After serving 15 years for a murder conviction, Lance Felder went free in 2013 after another man confessed to the crime. Felder shared in a $3 million payout to settle his allegation he was framed.
Now he is facing new charges.
Felder, 42, was among five people who city prosecutors said Monday had been arrested on charges that they used forged deeds to steal houses. They face counts of fraud, conspiracy, and other offenses in the alleged theft of 11 properties, all but two in North Philadelphia.
Most of the allegedly fraudulent transactions were certified by notary Demeshia Harris-Bey, 42, who is also among those charged. Also charged was Harris-Bey’s husband, Robert Harris-Bey, 58; he and his wife are accused in the theft of nine of the properties.
The charges come as Philadelphia continues to grapple with an entrenched scam — fraudsters who try to cash in on rapidly increasing property values in long-disadvantaged neighborhoods. They identify the owners’ of derelict properties, then forge their names on deeds of sale to themselves or other buyers.
Often the “sellers” in these bogus deals are long dead, as documented in reporting by The Inquirer.
“When someone steals a home or commits deed fraud, they are stealing and taking away from a family’s memory, that family’s legacy. They are stealing wealth,” said State Rep. Donna Bullock, who joined District Attorney Larry Krasner and lawyers on his financial-crimes team to announce the charges.
Bullock, whose district includes Strawberry Mansion, the Art Museum area, and parts of West Philadelphia, said the thefts also encourage the displacement of longtime residents of gentrifying neighborhoods, since they’re often resold at inflated prices that drive up nearby home values.
“Homes being stolen through this process are part of a bigger issue,” she said.
At the time of the earliest allegation involving Felder in 2019, he had been out of prison for five years and had recently been awarded $3 million — to be shared with fellow exoneree Eugene Gilyard — to settle a federal civil rights lawsuit filed against the city of Philadelphia.
Felder and Gilyard had accused former police detectives of coercing eyewitnesses to wrongly accuse them and of ignoring other potential suspects in the murder of a North Philadelphia businessman, for which they were arrested as teenagers in 1998.
The Pennsylvania Innocence Project, which works to exonerate people convicted of crimes they did not commit and to prevent innocent people from being convicted, won Felder’s and Gilyard’s release after the other man confessed and charges against them were dismissed as they awaited retrial.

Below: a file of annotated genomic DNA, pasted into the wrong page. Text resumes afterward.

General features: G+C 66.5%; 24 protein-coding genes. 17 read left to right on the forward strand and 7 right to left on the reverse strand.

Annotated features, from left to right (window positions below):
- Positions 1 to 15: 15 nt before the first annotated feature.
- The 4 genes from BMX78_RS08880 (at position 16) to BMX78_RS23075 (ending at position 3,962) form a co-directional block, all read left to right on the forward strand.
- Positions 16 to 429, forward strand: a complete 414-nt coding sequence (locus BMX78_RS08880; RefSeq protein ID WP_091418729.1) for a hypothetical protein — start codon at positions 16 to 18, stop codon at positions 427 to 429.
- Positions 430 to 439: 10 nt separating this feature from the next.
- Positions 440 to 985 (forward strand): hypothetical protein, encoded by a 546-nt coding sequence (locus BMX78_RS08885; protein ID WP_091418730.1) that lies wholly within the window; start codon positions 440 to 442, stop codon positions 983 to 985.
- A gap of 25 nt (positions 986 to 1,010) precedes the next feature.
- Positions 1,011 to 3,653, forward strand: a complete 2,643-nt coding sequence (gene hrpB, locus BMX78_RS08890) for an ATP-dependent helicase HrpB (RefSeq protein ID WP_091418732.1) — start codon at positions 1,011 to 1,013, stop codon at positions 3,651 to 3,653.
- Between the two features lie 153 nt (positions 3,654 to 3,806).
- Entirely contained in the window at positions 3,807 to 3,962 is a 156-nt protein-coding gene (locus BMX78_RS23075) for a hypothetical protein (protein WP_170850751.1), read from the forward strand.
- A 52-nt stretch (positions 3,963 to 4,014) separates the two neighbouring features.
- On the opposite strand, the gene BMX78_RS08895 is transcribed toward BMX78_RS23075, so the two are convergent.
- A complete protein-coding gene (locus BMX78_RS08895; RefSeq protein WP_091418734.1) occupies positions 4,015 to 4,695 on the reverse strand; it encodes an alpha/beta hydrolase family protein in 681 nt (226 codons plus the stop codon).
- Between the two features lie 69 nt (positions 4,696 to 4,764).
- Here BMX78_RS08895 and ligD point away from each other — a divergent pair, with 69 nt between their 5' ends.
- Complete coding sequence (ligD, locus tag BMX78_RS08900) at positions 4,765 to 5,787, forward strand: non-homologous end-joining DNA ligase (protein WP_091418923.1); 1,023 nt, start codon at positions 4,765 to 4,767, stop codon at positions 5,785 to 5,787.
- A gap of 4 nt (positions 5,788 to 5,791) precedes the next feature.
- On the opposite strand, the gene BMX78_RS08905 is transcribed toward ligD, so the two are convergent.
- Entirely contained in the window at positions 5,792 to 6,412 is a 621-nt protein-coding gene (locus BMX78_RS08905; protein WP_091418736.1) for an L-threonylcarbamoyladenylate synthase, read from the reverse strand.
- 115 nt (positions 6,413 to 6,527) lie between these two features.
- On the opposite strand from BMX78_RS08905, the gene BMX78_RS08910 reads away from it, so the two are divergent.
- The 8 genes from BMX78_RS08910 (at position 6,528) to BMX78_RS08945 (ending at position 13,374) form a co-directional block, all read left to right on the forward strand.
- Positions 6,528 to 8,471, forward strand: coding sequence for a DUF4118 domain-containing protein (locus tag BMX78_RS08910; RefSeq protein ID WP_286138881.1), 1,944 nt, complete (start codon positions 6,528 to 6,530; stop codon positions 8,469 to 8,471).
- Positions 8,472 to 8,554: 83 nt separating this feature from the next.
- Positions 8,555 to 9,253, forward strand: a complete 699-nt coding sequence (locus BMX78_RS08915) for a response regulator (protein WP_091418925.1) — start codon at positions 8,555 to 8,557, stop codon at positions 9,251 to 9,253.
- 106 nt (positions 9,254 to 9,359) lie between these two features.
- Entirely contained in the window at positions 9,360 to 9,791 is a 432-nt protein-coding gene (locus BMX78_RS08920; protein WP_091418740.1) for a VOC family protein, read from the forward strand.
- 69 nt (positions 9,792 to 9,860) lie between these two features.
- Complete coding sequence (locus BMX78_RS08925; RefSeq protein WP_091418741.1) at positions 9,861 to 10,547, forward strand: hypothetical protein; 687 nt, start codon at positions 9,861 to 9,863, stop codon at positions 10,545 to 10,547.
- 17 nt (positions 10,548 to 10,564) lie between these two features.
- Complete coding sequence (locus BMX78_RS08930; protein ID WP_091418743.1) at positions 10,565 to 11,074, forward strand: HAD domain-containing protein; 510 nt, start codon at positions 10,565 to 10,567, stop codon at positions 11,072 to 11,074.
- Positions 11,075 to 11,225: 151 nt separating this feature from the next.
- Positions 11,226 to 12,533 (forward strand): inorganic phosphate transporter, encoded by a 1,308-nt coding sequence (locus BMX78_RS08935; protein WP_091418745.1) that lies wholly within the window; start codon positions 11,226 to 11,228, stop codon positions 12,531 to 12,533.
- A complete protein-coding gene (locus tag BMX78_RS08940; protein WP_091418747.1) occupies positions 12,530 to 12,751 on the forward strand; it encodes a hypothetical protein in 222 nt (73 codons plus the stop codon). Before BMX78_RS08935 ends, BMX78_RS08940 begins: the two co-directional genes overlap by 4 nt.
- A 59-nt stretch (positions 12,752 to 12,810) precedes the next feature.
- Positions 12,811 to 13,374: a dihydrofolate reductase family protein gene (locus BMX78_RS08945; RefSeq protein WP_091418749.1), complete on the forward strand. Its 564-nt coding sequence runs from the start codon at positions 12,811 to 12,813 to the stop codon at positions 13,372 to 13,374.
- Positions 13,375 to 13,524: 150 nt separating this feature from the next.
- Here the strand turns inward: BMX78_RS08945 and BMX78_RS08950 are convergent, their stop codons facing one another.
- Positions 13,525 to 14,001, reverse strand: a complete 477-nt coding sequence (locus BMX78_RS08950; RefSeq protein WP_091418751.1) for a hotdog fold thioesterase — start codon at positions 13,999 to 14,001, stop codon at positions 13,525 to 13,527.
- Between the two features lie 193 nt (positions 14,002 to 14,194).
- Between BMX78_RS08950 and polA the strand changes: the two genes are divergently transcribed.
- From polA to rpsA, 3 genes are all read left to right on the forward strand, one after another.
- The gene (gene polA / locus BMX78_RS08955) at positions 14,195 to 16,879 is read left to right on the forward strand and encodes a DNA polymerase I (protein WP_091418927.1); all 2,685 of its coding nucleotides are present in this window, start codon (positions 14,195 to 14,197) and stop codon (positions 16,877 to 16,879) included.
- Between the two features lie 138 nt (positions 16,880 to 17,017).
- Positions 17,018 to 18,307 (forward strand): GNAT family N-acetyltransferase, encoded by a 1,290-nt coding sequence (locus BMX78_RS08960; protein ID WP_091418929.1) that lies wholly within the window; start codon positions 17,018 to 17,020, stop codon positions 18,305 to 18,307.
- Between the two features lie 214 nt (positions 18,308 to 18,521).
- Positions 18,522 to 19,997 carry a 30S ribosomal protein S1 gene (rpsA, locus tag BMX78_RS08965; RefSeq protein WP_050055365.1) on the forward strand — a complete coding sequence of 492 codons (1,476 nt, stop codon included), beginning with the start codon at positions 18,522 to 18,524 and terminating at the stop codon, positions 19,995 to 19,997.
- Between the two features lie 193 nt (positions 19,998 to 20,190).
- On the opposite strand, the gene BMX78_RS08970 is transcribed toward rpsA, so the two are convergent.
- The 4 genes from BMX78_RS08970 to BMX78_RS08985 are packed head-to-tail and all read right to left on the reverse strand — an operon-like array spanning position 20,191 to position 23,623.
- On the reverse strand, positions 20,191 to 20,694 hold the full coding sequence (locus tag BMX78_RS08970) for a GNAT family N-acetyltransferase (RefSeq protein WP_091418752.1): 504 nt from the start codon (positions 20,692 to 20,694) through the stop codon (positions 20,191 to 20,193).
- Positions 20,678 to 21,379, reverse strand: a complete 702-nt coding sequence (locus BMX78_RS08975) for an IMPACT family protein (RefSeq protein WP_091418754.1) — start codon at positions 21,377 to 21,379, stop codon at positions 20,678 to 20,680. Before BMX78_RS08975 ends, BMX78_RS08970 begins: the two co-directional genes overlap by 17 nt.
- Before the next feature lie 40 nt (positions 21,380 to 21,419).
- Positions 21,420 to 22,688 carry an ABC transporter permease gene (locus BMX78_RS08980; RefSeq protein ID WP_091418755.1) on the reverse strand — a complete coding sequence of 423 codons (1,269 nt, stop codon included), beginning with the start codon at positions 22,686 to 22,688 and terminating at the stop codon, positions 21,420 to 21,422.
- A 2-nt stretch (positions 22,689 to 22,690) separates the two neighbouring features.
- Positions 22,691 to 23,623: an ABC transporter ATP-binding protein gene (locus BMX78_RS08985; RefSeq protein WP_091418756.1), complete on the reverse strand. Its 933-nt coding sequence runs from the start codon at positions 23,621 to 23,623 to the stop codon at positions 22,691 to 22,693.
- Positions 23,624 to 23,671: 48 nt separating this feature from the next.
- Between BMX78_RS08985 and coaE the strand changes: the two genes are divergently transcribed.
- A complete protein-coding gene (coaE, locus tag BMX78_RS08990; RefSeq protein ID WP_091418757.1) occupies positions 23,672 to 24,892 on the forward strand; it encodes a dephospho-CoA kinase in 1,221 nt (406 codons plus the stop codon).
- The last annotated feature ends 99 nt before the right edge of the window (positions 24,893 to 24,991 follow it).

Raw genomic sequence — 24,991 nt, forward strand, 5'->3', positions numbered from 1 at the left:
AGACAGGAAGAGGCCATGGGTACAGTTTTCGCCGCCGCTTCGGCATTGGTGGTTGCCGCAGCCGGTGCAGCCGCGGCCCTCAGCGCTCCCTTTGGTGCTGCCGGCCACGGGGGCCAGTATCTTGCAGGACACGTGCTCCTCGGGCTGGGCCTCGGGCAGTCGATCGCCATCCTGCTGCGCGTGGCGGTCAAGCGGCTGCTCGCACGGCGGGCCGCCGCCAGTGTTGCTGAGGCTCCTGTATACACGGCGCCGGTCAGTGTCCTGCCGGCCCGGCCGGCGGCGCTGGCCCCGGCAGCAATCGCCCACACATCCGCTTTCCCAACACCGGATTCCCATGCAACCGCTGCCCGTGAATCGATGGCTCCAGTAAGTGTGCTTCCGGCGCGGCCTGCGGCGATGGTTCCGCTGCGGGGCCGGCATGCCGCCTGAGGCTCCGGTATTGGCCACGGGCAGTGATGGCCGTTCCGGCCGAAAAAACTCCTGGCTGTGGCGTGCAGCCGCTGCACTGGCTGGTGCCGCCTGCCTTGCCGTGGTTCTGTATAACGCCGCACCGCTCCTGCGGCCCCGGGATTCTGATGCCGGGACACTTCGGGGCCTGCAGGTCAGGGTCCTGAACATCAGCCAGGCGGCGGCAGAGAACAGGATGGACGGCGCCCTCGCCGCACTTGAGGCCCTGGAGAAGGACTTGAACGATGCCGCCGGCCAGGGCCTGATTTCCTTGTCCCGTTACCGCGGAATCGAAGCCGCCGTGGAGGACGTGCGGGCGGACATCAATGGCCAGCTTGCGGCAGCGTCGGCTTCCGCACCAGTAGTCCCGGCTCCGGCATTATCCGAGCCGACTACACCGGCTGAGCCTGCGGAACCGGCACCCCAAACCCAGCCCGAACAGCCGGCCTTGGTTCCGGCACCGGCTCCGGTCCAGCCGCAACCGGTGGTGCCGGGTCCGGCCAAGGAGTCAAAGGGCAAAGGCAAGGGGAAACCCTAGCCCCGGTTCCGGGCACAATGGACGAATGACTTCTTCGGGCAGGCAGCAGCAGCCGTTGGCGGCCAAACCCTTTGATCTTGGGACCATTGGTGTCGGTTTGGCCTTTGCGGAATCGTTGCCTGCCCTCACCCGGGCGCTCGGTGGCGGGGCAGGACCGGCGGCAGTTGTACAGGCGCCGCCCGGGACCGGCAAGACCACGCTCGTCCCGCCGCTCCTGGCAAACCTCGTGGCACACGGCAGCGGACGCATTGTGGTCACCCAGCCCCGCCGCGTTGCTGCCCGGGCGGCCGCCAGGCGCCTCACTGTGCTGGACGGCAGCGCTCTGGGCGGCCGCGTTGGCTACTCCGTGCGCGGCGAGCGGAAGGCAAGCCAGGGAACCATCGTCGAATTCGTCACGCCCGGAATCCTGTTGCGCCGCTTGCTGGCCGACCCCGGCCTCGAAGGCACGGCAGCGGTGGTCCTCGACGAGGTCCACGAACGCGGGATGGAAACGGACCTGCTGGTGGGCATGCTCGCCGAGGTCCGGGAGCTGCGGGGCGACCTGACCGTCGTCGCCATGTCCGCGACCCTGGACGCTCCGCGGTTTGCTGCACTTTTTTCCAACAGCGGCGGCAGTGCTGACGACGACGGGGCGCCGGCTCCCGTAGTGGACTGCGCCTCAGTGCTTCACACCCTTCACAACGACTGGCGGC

Felder came to the attention of police investigating deed fraud in recent years after a woman reported that she checked on the water bill for a rowhouse on the 2800 block of North Stillman Street that had been owned by her deceased mother — and saw Felder listed as the owner.
Investigators determined that Felder had taken ownership of the house using a deed on which the mother’s signature had been forged, then resold the property to an investor for $8,500, according to a police affidavit.
Notaries, licensed by the state, are generally seen as a first line of defense against such frauds, since they are normally required to confirm the identity of a property’s seller before giving it the stamped endorsement required by records offices.
But Demeshia Harris Bey, who notarized the deed of sale to Felder, acknowledged to police that she’d endorsed the document without doing so, according to the affidavit.
In another instance, Harris Bey notarized a deed for the sale of a property on the 2500 block of West Sergeant Street to Felder from a company called S 3. Enterprise LLC, according to the affidavit.
In this case, a person named John Wright is recorded as signing off on the sale for the company. But the property’s actual owner, identified in the affidavit as “A.S.,” said he hadn’t sold the house and did not know a John Wright.
Attorneys for Felder and Harris-Bey had no immediate comment on the charges.
In a separate set of allegations, Demeshia Harris-Bey is accused of aiding her husband, Robert, in executing other bogus sales.
In most of those cases, which date as far back as 2016, Robert and Demeshia Harris-Bey are accused of fraudulently transferring properties into their own names or that of a company that bears their initials, R & DHB Islamic Community Inc., according to a separate affidavit.
In three instances, Demeshia Harris-Bey notarized sale documents bearing the allegedly forged signature of owners of properties on the 4800 block of Fairmount Avenue, the 2500 block of West Sergeant Street, and the 2500 block of West Cumberland Street. In all but one of those, investigators found that the “sellers” were deceased, according to the affidavit.
At two other properties, on the 2800 block of Chalmers Avenue and the 2100 block of West Clearfield Street, documents recording sales to the couple were certified by notaries who told investigators that they had never signed off on the transactions.
Two other men were also named in connection with charges against the couple: Damon Omar Urquhart, 41, and Hockessin, Del.-resident Robert Foster, 54.
Urquhart allegedly resold a property after buying it using a deed with a bogus seller’s signature that had been notarized by Demeshia Harris-Bey, according to the affidavit.
An attorney for Urquhart did not respond to a phone message. Court records do not identify attorneys for Robert Harris-Bey and Foster.
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